My Reasons Of Homeschooling Our Children In Public School

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Some parents have to disagree with the article because of their experience with homeschooling. A mom got to tell her story on the website, "I’ve been homeschooling my children (ages 10, 8, and 3) since September. Like many of the commenters on the New York Times, I too was concerned about my kids missing out on interaction with other kids and the social aspect of public school. That fear was quickly squelched. My kids play with other kids on the block almost daily and all of my kids are involved in extracurricular activities such as soccer, basketball, Taekwondo, music lessons, and the local Boys and Girls Club, in addition to all of our church activities. Plus, they take part in a homeschool co-op on Fridays with 40 other kids. It turns out …show more content…
"My wife and I decided to homeschool our children this year for a variety of reasons. One of the main reasons we chose to do so was the flexibility that homeschooling provides. Because of our flexible schedule, we have been able to travel through Europe and explore our wonderful city. We have several more trips planned over the next months, none of which we could do if we weren’t homeschooling." (My Reasons for Homeschooling: A Response to a New York Times Article) "There are other benefits to homeschooling. We had noticed that our children’s innate love of learning was being replaced by frustration, fatigue, and dread. The source? Overemphasis on standardized testing and increased homework demands. Our oldest was in school from 8:00 until 4:30 each day, and would have a stack of assignments to complete when he came home. Some nights, we didn’t finish the homework until an hour after bedtime. On those nights, my son would complain, “But I didn’t even have a chance to play today!” He has a lifetime to learn, but childhood is …show more content…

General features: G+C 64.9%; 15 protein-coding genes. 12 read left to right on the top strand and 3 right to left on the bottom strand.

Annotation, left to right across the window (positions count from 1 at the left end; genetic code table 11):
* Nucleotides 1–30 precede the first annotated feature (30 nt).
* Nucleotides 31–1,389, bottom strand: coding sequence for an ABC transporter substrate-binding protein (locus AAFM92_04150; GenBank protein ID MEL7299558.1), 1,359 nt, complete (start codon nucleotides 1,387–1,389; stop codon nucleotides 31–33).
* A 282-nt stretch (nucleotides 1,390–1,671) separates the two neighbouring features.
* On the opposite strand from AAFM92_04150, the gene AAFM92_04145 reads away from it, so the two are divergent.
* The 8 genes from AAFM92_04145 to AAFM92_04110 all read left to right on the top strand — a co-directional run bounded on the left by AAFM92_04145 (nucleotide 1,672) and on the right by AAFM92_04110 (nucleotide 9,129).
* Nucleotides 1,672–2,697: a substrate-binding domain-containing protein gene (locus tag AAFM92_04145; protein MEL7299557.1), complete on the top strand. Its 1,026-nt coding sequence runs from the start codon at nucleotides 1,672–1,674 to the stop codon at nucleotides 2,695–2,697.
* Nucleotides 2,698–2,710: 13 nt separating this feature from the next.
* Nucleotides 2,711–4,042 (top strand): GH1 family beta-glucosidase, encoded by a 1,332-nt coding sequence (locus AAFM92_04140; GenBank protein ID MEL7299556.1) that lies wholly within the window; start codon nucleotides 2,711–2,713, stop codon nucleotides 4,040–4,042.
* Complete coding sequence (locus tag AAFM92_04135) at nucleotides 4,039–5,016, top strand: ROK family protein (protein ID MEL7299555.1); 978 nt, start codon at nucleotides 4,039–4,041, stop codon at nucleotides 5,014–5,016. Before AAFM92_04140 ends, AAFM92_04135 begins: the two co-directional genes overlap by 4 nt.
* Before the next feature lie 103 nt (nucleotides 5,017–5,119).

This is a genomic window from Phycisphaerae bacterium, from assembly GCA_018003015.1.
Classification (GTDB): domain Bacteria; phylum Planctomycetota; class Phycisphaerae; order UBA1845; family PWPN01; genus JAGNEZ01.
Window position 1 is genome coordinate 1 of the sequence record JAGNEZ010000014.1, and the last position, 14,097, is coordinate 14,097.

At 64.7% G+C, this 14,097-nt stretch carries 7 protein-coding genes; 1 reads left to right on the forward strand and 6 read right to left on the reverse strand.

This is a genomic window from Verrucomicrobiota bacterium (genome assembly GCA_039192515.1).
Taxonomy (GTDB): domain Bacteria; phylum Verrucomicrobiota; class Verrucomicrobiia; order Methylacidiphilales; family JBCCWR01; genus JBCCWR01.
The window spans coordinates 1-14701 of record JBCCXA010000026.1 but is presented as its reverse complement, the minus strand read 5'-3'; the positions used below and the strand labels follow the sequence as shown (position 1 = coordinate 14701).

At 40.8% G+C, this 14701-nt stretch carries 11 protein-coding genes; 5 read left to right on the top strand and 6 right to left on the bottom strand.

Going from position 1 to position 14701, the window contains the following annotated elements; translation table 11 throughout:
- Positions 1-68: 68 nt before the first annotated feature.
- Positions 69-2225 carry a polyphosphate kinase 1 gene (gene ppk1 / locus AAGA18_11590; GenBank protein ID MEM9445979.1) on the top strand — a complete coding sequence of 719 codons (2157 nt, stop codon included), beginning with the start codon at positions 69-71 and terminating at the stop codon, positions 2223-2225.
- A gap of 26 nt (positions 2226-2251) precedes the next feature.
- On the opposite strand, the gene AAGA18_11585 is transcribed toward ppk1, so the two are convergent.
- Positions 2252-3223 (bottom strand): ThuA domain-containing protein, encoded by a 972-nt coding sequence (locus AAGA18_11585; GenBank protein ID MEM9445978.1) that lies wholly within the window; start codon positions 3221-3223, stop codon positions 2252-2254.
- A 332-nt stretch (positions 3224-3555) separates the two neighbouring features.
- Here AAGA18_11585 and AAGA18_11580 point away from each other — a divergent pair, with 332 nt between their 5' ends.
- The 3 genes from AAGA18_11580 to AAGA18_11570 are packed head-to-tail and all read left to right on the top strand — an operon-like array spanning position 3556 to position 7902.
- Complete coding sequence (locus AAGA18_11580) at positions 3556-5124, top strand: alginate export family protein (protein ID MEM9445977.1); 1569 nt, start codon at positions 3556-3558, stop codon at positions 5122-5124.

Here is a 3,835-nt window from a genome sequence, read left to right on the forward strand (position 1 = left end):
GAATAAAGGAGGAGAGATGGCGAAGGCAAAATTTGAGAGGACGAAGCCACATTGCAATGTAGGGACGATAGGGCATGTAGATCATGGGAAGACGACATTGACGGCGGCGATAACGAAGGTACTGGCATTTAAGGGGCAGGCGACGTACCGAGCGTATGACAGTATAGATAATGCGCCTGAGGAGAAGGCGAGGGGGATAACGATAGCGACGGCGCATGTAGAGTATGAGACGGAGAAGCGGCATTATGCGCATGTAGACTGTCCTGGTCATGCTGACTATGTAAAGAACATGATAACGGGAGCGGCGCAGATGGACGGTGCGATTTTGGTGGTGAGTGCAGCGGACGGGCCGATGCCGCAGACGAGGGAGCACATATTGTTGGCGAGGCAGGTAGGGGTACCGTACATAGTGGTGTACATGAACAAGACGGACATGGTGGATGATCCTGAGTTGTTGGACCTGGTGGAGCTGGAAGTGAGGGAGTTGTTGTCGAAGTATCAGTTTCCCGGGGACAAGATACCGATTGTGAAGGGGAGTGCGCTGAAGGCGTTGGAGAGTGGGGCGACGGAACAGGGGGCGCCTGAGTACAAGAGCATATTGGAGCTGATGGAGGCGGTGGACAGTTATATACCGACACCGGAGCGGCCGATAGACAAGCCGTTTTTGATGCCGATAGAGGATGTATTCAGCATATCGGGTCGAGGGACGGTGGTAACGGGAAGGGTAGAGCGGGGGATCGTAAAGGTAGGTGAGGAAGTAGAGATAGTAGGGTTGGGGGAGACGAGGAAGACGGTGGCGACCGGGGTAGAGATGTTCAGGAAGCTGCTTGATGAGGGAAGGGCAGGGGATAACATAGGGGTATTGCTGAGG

Children pulled from public schools, whether enrolled in privately-funded or voucher-supported religious schools, charter schools, or educated at home by their parents, miss a key component of public education: learning to coexist in a democratic society. Furthermore, if the trend away from public schools continues, the expertise of educators will give way solely to religious organizations, big business, or parents; equal educational opportunities will no longer exist and socioeconomic segregation will intensify." (Williams,

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